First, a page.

Hospital's surgeons are the only ones in New York State to receive the national designation
Columbia Memorial Hospital is the first hospital in New York State to receive national Center of Excellence accreditation in laparoscopic gynecological surgery.
The accreditation comes from the American Institute of Minimally Invasive Surgery (AIMIS) which awards the Center of Excellence designation to organizations that meet national standards for laparoscopic procedures, according to Dr. Edward Marici, Chief of Obstetrics and Gynecology at Columbia Memorial's Women's Health Center.
The other surgeons from the Women's Health Center at the hospital cited beside Dr. Marici were Dr. Lawrence Perl, Dr. Suzanne Mesidor, and Dr. Marcel Hinds. The surgeons began their quest for national accreditation three years ago. Together they have performed some 350 laparoscopic hysterectomies.
"Since 2008," said Dr. Marici, "we have doubled the number of laparoscopic procedures."
According to Dr. Marici, the Women's Health Center had to meet a national standard of performing hysterectomies where no less than 80% of surgery was done laparoscopically. Over the past two years, Columbia Memorial performed 97% of their hysterectomies laparoscopically. The national average for complication is 1%.
Columbia Memorial surgeons had zero complications.
"Delivering excellent care is a passion at Columbia Memorial Hospital," said Jane Ehrlich, hospital CEO.
"Whether it is a woman's first gynecological exam, birth in the award winning Family Birth Place, or laparoscopic gynecological surgery, the hospital offers a complete spectrum of care. This award is indicative of the level of expertise we have in women's health."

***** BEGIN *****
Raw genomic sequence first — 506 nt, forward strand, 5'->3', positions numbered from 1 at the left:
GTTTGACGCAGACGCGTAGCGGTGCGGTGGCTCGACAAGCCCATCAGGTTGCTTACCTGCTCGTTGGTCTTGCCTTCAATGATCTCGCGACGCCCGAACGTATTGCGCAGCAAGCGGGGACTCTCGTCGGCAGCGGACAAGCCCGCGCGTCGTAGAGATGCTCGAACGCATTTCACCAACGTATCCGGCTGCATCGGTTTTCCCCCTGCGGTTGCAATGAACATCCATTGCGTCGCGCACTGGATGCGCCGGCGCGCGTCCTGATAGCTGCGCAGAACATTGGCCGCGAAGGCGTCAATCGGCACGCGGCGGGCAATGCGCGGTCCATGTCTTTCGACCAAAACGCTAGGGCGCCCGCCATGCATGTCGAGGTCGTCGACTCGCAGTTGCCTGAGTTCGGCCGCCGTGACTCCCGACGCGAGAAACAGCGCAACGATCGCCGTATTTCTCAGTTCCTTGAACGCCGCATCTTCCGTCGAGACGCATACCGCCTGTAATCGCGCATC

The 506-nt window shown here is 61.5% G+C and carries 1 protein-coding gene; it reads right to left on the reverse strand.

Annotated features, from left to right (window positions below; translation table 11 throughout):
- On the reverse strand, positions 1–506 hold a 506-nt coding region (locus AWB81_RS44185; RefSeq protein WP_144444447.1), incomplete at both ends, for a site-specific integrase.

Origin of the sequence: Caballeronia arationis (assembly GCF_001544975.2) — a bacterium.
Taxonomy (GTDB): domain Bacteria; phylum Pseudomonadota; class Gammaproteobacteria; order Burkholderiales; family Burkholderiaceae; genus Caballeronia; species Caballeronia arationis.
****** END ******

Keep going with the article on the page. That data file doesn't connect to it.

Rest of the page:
According to AIMIS, the Columbia Memorial Center of Excellence "will have national and international recognition for the priority the hospital places on minimally invasive surgery which helps minimize recovery times and provides better patient outcomes."
If a woman coming to Columbia Memorial needs a hysterectomy, there are now two laparoscopic surgical options, called Laparoscopic Supracervical Hysterectomy and Total Laparoscopic Hysterectomy. They are less invasive, less painful, reduce body scarring, can often be done on an outpatient basis, and have a reduced recovery period, according to Dr. Marici.
Both procedures use a thin, lighted instrument called a laparoscope, along with small surgical instruments that are all inserted through 3 tiny incisions (less than 1/4 inch each) in the navel and abdomen.
According to Marici, these procedures do not require the surgeon to make a large abdominal incision.
"The procedures can be done on an outpatient basis, which means a woman can be home resting comfortably within 24 hours and back to her normal activities in less than a week," said Marici.
"Operating times are often shorter, as well," he said.
Marici said he looks forward to performing single incision laparoscopic hysterectomies, a procedure currently being perfected in a few major centers in the US.